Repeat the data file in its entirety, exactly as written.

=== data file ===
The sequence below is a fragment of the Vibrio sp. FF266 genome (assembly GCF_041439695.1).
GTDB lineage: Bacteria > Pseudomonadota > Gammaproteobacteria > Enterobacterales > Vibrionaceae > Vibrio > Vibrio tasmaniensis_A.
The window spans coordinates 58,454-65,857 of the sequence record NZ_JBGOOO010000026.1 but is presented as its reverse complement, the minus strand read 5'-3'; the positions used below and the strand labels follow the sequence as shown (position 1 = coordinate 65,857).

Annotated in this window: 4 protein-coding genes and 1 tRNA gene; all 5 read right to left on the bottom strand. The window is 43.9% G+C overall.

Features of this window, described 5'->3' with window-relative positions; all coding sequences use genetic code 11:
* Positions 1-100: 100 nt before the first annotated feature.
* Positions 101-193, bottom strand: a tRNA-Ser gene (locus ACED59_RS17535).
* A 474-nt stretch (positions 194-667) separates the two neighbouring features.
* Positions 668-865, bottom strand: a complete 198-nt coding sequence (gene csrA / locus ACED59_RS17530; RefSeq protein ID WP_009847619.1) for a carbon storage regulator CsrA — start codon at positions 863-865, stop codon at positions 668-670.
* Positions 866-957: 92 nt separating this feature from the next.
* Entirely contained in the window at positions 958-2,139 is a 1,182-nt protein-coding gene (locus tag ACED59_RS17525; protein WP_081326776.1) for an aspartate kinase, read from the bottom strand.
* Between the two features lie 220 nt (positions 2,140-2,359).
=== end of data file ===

The sequence below is a fragment of the Vibrio sp. FF266 genome (assembly GCF_041439695.1).
GTDB lineage: Bacteria > Pseudomonadota > Gammaproteobacteria > Enterobacterales > Vibrionaceae > Vibrio > Vibrio tasmaniensis_A.
The window spans coordinates 58,454-65,857 of the sequence record NZ_JBGOOO010000026.1 but is presented as its reverse complement, the minus strand read 5'-3'; the positions used below and the strand labels follow the sequence as shown (position 1 = coordinate 65,857).

Annotated in this window: 4 protein-coding genes and 1 tRNA gene; all 5 read right to left on the bottom strand. The window is 43.9% G+C overall.

Features of this window, described 5'->3' with window-relative positions; all coding sequences use genetic code 11:
* Positions 1-100: 100 nt before the first annotated feature.
* Positions 101-193, bottom strand: a tRNA-Ser gene (locus ACED59_RS17535).
* A 474-nt stretch (positions 194-667) separates the two neighbouring features.
* Positions 668-865, bottom strand: a complete 198-nt coding sequence (gene csrA / locus ACED59_RS17530; RefSeq protein ID WP_009847619.1) for a carbon storage regulator CsrA — start codon at positions 863-865, stop codon at positions 668-670.
* Positions 866-957: 92 nt separating this feature from the next.
* Entirely contained in the window at positions 958-2,139 is a 1,182-nt protein-coding gene (locus tag ACED59_RS17525; protein WP_081326776.1) for an aspartate kinase, read from the bottom strand.
* Between the two features lie 220 nt (positions 2,140-2,359).